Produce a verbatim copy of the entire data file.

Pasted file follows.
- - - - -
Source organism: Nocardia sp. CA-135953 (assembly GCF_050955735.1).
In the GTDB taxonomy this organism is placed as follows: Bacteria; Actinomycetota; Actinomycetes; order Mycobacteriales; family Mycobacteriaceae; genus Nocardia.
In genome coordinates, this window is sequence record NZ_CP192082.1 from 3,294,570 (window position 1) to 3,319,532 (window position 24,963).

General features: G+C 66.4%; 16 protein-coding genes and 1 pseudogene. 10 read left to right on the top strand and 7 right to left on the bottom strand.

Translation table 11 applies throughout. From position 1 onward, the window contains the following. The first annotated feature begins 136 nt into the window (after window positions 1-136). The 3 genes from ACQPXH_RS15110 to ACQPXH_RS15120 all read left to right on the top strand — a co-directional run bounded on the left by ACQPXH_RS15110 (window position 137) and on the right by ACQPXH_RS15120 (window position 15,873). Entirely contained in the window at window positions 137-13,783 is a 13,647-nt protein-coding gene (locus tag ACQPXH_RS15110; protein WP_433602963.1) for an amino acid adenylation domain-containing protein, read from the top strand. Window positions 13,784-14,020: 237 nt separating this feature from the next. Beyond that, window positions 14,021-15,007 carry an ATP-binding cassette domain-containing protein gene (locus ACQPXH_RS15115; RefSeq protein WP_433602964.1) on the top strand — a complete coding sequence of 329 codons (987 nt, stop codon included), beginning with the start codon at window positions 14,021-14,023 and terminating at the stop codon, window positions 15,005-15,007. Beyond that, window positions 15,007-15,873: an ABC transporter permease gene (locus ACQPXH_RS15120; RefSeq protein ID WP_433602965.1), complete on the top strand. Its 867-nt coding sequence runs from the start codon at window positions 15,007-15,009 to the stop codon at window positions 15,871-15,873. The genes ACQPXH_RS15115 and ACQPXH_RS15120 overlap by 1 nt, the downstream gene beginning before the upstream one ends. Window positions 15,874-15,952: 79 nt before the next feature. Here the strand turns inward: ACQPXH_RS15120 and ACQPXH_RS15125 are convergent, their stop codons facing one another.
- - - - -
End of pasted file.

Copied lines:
Source organism: Nocardia sp. CA-135953 (assembly GCF_050955735.1).
In the GTDB taxonomy this organism is placed as follows: Bacteria; Actinomycetota; Actinomycetes; order Mycobacteriales; family Mycobacteriaceae; genus Nocardia.
In genome coordinates, this window is sequence record NZ_CP192082.1 from 3,294,570 (window position 1) to 3,319,532 (window position 24,963).

General features: G+C 66.4%; 16 protein-coding genes and 1 pseudogene. 10 read left to right on the top strand and 7 right to left on the bottom strand.

Translation table 11 applies throughout. From position 1 onward, the window contains the following. The first annotated feature begins 136 nt into the window (after window positions 1-136). The 3 genes from ACQPXH_RS15110 to ACQPXH_RS15120 all read left to right on the top strand — a co-directional run bounded on the left by ACQPXH_RS15110 (window position 137) and on the right by ACQPXH_RS15120 (window position 15,873). Entirely contained in the window at window positions 137-13,783 is a 13,647-nt protein-coding gene (locus tag ACQPXH_RS15110; protein WP_433602963.1) for an amino acid adenylation domain-containing protein, read from the top strand. Window positions 13,784-14,020: 237 nt separating this feature from the next. Beyond that, window positions 14,021-15,007 carry an ATP-binding cassette domain-containing protein gene (locus ACQPXH_RS15115; RefSeq protein WP_433602964.1) on the top strand — a complete coding sequence of 329 codons (987 nt, stop codon included), beginning with the start codon at window positions 14,021-14,023 and terminating at the stop codon, window positions 15,005-15,007. Beyond that, window positions 15,007-15,873: an ABC transporter permease gene (locus ACQPXH_RS15120; RefSeq protein ID WP_433602965.1), complete on the top strand. Its 867-nt coding sequence runs from the start codon at window positions 15,007-15,009 to the stop codon at window positions 15,871-15,873. The genes ACQPXH_RS15115 and ACQPXH_RS15120 overlap by 1 nt, the downstream gene beginning before the upstream one ends. Window positions 15,874-15,952: 79 nt before the next feature. Here the strand turns inward: ACQPXH_RS15120 and ACQPXH_RS15125 are convergent, their stop codons facing one another.